10. BMCR 2009.07.23: S. J. Heyworth (ed.), Sexti Properti Elegi. Oxford Classical Texts. Oxford: Oxford University Press, 2007. Pp. lxxxi, 217. ISBN 978-0-19-814674-2. £18.50/$49.95/€20.32. S. J. Heyworth (ed.), Cynthia. A Companion to the Text of Propertius. Oxford: Oxford University Press, Pp. xvi, 647. ISBN 978-0-19-922870-6. £105/$250/€194.26. Reviewed by Antonio Ramírez de Verger, Universidad de Huelva

11. BMCR 96.04.19: Lefkowitz on Bernal on Lefkowitz

12. BMCR 1998.10.16 Judith P. Hallett, Marilyn B. Skinner, Roman Sexualities. Princeton: Princeton University Press, 1997. Pp. 343. ISBN 0-691-01178-8. Reviewed by Craig A. Williams, Brooklyn College and the Graduate Center

13. BMCR 1999.10.03: Lucy Goodison, Christine Morris, Ancient Goddesses: The Myths and the Evidence. Madison: University of Wisconsin Press and British Museum Press, 1999. Pp. 224. ISBN 0-299-16320-2. $22.95. Reviewed by Mary R. Lefkowitz, Wellesley College

14. BMCR 2006.03.40: Victor Davis Hanson, A War Like No Other. How the Athenians and Spartans Fought the Peloponnesian War. New York: Random House, 2005. Pp. xviii. 397; maps. ISBN 1-4000-6095-8. $29.95. Reviewed by Stewart Flory, Gustavus Adolphus College

15. BMCR 2009.11.27: Michiel Arnoud Cor de Vaan, Etymological Dictionary of Latin and the Other Italic Languages (vol. 7 in the series "Leiden Indo-European Etymological Dictionary"). Leiden/Boston: Brill, 2008. Pp. xiii, 825. ISBN 9004167978. €229.00, $341.00. Reviewed by Wolfgang David Cirilo de Melo, Universiteit van Gent)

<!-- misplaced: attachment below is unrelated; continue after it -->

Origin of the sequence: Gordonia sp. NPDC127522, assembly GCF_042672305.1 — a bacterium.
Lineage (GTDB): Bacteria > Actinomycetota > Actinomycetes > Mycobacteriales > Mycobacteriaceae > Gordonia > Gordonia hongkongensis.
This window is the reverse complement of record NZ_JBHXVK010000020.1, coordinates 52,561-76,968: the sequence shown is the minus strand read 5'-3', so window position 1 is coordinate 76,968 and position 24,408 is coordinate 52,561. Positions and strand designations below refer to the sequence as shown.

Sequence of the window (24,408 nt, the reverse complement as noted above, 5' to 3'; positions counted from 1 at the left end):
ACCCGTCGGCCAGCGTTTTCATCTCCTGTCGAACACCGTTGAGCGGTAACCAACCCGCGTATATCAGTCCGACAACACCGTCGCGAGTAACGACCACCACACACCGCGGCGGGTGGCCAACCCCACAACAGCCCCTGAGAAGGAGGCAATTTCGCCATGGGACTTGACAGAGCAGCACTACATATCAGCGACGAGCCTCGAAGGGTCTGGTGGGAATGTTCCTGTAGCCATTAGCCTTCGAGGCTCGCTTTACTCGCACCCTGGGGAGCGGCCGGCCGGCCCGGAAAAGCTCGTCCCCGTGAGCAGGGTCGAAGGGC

4 comments:

  1. I hope that the shift to Unicode you describe will be extended to individual reviewers, i. e., that we may be allowed to su bmit our cop y as Unicode text, ideally as MS Word or html files. I contributed a review within the p ast coup le of months and was still instructed to submit using the same old painfully awkward encoding scheme. That s hould be relegated to the trash heap of history a. s. a. p .

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  2. Some other BMCR statistics also seem worth noting.

    Twelve of the fifteen most-visited pieces between September 1, 2009 and August 31, 2010 are reviews, as opposed to responses.

    Of these twelve, ten are over 2,000 words long (and not a few substantially so):

    Ramírez de Verger on Heyworth (#10): 12,944
    Bernal on Lefkowitz (#3): 9,832
    Williams on Hallett and Skinner (#12): 8,469
    Hays on Greene (#9): 2,955
    Wood on Davies (#1): 2,909
    de Melo on de Vaan (#15): 2,855
    Flory on Hanson (#14): 2,280
    Verstraete on Davidson (#4): 2,245
    Reedy on Mulroy (#7): 2,218
    Lefkowitz on Goodison and Morris (#13): 2,070.

    For the record, the remaining two are:

    O'Donnell on Heather and Ward-Perkins (#8): 1,997
    Brook on Davidson (#6): 1,860.

    Of the three responses, two are short (Davidson on Verstraete on Davidson (#2) and Ormand on Davidson on Verstraete on Davidson (#5)), but one is not:

    Lefkowitz on Bernal on Lefkowitz (#11): 3,166.

    In other words, eleven of the "top" fifteen pieces of 2009-2010 are over the new limit and would very likely not be published today.

    Notable, too, is that eleven of these pieces appeared before -- often long before -- September 1, 2009. The exceptions are the overlong review of de Vaan, the overlong review of Davidson, and the two short responses to which the overlong review of Davidson gave rise.

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  3. Professor Sutton unfortunately received his book the week before we could accept Unicode reviews. The guidelines have since been changed: http://bmcr.brynmawr.edu/review.html.

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  4. I would like to add to J. T. Katz's comments that while I can understand the need for strict word limits in paper journals, there is surely less need for them in online publications. As the author of one of the reviews that would now be considered too long (de Melo on De Vaan), I have to say that it is very difficult to review for instance a dictionary within the framework of 2000 words, unless one restricts oneself to very general comments that are not helpful to anyone.